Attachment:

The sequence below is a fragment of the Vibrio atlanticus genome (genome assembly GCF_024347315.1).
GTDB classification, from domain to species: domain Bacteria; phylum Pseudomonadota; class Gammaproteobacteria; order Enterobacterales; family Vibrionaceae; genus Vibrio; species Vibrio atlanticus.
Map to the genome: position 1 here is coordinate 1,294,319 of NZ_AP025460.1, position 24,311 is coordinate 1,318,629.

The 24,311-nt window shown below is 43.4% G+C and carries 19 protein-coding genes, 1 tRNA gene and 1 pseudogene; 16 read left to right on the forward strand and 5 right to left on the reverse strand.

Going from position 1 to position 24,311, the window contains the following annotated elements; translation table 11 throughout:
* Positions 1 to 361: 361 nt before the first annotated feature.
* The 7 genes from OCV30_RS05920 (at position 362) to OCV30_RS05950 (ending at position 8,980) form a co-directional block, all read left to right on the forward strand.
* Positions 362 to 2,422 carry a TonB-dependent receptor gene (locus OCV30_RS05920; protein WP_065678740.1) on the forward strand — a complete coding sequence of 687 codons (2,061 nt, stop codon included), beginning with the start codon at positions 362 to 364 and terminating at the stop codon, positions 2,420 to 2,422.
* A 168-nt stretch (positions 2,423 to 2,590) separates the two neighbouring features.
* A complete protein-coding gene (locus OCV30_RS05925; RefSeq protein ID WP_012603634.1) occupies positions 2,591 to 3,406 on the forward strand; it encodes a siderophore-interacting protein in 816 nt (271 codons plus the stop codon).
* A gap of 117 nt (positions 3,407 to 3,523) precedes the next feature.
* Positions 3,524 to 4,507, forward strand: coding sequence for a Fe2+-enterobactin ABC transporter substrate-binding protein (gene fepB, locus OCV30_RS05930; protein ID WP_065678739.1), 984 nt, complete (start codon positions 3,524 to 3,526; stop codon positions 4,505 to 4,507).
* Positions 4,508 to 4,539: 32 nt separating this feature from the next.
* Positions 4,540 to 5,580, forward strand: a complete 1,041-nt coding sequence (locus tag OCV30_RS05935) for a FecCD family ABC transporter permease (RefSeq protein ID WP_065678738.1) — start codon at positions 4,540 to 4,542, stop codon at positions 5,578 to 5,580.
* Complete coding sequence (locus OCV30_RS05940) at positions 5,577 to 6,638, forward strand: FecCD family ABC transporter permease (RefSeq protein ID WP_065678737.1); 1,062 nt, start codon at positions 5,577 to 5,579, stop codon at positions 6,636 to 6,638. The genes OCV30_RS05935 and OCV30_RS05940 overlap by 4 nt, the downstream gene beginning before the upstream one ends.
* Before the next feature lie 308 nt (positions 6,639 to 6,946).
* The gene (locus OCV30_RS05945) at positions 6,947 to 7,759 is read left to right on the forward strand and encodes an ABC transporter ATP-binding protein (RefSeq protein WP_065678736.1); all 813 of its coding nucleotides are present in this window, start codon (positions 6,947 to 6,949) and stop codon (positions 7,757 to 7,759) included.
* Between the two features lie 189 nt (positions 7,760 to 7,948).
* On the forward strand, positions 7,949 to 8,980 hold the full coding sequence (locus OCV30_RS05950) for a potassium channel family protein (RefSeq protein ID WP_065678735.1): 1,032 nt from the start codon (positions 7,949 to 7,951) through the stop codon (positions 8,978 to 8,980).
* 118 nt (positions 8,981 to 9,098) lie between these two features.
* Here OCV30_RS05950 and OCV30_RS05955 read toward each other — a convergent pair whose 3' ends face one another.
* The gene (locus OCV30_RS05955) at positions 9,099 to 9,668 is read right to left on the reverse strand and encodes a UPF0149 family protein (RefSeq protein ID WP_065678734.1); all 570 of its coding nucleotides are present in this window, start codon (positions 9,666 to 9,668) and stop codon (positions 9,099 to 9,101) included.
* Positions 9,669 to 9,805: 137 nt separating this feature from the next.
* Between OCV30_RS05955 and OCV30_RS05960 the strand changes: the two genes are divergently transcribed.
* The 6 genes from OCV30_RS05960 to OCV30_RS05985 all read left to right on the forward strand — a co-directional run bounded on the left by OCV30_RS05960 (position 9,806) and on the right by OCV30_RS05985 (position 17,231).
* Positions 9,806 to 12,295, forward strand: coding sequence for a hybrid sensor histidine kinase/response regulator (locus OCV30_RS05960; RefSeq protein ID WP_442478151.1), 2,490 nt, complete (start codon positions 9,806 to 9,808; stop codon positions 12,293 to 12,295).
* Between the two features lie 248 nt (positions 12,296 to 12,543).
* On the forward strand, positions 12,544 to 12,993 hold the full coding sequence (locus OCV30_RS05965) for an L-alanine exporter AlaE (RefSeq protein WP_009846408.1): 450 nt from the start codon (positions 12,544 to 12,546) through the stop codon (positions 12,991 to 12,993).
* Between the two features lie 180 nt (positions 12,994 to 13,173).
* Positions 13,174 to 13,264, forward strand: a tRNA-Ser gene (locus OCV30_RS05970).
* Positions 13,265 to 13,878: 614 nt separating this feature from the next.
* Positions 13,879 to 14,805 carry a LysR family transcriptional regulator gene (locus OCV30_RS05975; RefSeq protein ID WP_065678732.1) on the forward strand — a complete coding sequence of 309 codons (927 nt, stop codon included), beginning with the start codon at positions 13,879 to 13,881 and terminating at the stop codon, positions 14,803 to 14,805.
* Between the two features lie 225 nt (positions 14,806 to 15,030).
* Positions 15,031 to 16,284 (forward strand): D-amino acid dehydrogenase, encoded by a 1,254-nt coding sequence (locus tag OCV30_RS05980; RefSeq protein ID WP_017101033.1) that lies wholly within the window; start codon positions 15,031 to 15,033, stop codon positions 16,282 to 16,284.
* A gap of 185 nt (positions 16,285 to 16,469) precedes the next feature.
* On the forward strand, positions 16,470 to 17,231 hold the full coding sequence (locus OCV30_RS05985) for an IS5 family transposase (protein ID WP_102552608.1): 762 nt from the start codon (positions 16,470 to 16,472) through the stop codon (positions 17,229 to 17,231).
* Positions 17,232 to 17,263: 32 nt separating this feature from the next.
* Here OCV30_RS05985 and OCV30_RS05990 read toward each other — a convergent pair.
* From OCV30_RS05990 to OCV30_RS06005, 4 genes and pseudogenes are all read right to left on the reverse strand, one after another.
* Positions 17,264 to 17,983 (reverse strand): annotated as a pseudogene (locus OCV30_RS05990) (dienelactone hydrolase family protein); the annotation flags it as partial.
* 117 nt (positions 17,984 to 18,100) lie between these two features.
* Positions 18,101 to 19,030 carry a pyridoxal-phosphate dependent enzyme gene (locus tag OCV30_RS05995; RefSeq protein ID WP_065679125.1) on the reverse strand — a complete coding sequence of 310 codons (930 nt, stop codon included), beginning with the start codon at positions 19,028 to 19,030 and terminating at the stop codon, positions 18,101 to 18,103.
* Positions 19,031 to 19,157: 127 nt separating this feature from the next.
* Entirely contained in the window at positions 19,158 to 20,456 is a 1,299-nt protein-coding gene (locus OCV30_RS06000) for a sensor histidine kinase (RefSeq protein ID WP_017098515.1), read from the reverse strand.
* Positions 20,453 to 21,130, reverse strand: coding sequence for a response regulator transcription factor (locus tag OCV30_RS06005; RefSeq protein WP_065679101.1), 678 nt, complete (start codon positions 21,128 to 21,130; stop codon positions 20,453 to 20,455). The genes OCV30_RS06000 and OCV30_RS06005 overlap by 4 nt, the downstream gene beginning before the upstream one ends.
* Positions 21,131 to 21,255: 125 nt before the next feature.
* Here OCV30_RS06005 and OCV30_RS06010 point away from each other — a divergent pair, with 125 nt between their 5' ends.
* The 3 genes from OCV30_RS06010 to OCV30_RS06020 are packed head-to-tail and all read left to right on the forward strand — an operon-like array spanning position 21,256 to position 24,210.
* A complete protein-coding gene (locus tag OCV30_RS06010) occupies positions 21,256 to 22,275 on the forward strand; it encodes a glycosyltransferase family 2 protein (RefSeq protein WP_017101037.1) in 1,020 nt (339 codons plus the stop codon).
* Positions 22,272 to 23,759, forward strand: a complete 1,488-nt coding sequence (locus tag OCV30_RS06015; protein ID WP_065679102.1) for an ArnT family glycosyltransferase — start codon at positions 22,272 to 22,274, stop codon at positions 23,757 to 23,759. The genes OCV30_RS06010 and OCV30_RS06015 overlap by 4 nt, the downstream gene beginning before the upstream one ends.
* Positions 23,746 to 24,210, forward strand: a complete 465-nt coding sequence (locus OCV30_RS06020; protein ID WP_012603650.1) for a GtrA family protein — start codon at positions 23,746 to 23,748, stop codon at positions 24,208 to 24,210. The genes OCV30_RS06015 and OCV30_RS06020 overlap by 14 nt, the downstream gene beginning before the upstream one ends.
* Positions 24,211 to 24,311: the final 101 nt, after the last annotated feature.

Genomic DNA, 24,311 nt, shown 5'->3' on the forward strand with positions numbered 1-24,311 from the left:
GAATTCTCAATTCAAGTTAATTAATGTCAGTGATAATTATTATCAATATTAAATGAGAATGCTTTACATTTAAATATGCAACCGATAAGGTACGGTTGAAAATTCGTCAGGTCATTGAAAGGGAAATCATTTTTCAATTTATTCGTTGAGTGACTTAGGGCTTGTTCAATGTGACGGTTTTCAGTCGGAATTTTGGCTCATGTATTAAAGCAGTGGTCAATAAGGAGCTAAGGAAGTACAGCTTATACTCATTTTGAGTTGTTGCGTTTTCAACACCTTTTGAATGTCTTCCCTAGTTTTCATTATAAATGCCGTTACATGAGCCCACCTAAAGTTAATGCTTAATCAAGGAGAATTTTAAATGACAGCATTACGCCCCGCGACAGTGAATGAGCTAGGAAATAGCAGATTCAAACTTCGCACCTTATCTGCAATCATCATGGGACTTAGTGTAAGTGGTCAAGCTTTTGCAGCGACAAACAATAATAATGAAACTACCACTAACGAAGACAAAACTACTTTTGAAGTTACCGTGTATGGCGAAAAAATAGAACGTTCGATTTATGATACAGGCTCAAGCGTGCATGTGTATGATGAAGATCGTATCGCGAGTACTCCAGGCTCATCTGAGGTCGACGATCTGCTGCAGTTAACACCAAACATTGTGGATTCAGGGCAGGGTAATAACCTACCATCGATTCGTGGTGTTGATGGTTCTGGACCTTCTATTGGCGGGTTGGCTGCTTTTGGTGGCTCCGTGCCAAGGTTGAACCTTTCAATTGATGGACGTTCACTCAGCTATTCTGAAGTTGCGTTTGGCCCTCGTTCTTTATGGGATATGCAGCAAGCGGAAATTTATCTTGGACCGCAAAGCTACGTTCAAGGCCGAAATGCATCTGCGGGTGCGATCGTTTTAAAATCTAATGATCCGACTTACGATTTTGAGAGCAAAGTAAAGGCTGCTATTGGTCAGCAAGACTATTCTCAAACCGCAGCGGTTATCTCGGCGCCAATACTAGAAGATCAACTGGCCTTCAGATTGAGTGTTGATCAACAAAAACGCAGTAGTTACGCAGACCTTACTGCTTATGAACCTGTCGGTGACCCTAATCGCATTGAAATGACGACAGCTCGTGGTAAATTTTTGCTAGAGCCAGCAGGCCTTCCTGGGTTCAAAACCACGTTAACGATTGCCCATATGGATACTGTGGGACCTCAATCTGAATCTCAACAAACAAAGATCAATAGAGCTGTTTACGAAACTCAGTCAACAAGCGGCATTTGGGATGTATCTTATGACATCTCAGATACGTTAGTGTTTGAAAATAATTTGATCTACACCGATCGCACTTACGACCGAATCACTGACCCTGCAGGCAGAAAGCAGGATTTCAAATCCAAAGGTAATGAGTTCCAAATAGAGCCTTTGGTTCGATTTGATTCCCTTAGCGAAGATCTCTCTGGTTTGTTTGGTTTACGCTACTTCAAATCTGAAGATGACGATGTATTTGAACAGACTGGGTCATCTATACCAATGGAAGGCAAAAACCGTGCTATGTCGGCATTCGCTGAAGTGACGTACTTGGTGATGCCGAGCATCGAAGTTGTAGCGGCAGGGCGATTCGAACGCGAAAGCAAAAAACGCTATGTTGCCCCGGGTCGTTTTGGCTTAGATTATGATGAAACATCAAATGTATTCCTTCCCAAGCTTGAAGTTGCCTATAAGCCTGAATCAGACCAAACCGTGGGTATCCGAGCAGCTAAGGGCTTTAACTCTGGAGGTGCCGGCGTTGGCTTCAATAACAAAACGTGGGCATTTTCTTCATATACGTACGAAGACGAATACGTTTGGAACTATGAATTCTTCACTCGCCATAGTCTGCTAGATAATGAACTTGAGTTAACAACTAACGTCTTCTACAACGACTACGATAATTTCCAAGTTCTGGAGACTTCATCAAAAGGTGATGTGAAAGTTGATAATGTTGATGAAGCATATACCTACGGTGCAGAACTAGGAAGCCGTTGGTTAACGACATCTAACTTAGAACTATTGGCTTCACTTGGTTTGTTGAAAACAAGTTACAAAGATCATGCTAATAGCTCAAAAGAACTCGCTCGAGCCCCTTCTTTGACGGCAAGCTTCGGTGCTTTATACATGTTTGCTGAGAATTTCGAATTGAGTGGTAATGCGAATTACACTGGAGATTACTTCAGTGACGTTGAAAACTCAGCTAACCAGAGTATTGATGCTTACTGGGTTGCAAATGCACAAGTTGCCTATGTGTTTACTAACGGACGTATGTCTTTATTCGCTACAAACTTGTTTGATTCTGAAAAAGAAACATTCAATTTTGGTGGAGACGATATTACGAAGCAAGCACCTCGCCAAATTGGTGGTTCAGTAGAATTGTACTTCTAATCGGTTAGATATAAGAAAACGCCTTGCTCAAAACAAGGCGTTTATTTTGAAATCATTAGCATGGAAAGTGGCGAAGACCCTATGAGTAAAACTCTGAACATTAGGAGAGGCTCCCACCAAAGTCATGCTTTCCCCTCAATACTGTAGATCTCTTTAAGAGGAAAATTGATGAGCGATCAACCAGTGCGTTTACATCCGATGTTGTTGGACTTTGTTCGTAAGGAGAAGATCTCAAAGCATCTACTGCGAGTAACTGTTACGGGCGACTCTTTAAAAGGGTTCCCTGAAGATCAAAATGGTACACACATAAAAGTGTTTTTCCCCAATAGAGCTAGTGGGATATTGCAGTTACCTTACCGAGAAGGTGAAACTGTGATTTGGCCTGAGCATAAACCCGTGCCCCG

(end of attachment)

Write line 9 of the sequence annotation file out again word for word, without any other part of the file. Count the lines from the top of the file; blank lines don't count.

* A 168-nt stretch (positions 2,423 to 2,590) separates the two neighbouring features.